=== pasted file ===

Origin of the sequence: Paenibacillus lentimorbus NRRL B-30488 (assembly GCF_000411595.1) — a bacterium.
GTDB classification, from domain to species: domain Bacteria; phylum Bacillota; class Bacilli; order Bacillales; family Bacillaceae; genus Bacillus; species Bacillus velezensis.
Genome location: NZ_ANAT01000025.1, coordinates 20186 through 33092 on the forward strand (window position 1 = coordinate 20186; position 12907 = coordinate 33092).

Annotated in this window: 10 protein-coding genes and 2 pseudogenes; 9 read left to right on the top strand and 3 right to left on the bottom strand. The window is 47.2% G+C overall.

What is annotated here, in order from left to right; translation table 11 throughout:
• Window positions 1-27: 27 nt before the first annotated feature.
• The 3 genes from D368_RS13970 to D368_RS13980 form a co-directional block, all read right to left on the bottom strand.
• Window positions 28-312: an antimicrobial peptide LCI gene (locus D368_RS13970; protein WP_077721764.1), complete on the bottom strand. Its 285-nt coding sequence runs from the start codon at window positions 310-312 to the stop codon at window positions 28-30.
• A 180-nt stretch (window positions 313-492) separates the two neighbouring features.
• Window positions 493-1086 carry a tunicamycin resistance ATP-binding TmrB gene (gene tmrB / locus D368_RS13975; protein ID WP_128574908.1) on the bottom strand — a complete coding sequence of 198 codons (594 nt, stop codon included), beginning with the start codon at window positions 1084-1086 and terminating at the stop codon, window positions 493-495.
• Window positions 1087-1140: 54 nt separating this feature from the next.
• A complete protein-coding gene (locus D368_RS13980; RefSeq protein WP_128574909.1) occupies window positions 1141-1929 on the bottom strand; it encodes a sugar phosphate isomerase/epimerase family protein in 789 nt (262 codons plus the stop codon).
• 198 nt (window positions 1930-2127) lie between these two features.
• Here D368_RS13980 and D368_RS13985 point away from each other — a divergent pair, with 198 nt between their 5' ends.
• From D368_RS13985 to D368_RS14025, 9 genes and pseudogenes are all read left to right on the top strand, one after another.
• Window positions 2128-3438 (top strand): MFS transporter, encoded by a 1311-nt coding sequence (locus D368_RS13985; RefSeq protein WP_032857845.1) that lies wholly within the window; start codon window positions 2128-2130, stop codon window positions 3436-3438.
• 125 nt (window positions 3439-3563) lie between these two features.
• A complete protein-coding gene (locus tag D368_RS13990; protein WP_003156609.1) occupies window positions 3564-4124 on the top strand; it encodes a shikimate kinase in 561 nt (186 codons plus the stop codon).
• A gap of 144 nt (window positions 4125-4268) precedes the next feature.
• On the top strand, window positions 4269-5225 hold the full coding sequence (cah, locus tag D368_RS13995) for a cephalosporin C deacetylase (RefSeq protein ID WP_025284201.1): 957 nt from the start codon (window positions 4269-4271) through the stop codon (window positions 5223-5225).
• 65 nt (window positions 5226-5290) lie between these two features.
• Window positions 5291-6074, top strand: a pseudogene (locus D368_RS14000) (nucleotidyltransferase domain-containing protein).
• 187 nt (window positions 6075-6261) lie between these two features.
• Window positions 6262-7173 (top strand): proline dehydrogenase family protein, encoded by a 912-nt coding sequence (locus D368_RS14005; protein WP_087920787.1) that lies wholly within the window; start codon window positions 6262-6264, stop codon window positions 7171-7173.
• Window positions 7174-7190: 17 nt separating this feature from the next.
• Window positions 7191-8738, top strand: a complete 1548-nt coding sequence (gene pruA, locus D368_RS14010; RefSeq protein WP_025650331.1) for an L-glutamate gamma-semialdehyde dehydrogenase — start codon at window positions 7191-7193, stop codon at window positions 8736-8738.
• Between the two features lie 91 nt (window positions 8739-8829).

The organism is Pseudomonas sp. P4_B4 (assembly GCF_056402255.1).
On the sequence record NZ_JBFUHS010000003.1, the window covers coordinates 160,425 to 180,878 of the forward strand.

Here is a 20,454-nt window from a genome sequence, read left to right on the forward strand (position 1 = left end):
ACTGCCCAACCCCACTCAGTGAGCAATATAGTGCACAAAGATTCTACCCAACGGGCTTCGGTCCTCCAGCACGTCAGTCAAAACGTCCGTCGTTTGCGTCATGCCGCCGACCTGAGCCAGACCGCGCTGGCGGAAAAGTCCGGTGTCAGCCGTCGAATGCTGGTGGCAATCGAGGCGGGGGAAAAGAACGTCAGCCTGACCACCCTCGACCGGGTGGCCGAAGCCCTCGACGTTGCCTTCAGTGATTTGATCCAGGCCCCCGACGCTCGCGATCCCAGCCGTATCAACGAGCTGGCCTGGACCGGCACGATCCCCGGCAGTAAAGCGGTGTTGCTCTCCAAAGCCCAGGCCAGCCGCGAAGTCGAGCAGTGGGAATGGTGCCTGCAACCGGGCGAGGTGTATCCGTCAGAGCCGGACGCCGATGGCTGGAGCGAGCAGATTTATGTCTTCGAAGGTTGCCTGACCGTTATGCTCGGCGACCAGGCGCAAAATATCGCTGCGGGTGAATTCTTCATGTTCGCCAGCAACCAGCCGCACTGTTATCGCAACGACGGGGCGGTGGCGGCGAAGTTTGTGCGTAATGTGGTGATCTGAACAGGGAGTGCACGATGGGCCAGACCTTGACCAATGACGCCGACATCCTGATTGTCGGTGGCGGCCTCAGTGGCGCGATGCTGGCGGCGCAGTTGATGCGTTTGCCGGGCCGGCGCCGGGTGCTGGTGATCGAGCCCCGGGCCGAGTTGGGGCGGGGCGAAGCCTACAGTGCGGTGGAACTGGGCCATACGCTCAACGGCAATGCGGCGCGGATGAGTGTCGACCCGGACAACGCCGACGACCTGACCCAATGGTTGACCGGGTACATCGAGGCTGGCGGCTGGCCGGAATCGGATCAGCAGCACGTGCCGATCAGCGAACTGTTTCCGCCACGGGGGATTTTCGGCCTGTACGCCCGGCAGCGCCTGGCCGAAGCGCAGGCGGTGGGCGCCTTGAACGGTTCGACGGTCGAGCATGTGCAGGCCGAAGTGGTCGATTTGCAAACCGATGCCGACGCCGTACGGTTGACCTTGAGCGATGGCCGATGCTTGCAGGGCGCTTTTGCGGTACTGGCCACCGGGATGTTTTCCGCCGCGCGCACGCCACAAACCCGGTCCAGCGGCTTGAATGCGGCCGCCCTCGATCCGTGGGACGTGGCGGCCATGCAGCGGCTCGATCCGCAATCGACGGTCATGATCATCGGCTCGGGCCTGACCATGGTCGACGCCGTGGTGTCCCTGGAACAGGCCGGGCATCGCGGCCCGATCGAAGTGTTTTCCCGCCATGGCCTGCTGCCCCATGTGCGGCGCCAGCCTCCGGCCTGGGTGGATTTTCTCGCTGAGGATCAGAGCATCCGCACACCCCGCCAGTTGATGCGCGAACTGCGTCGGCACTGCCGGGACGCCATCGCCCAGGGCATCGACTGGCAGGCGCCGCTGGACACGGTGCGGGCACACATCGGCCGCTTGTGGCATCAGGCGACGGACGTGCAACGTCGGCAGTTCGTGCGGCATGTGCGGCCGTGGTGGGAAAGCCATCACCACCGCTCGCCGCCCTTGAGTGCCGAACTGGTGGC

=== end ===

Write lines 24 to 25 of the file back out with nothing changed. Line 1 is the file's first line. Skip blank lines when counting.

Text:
• Window positions 6262-7173 (top strand): proline dehydrogenase family protein, encoded by a 912-nt coding sequence (locus D368_RS14005; protein WP_087920787.1) that lies wholly within the window; start codon window positions 6262-6264, stop codon window positions 7171-7173.
• Window positions 7174-7190: 17 nt separating this feature from the next.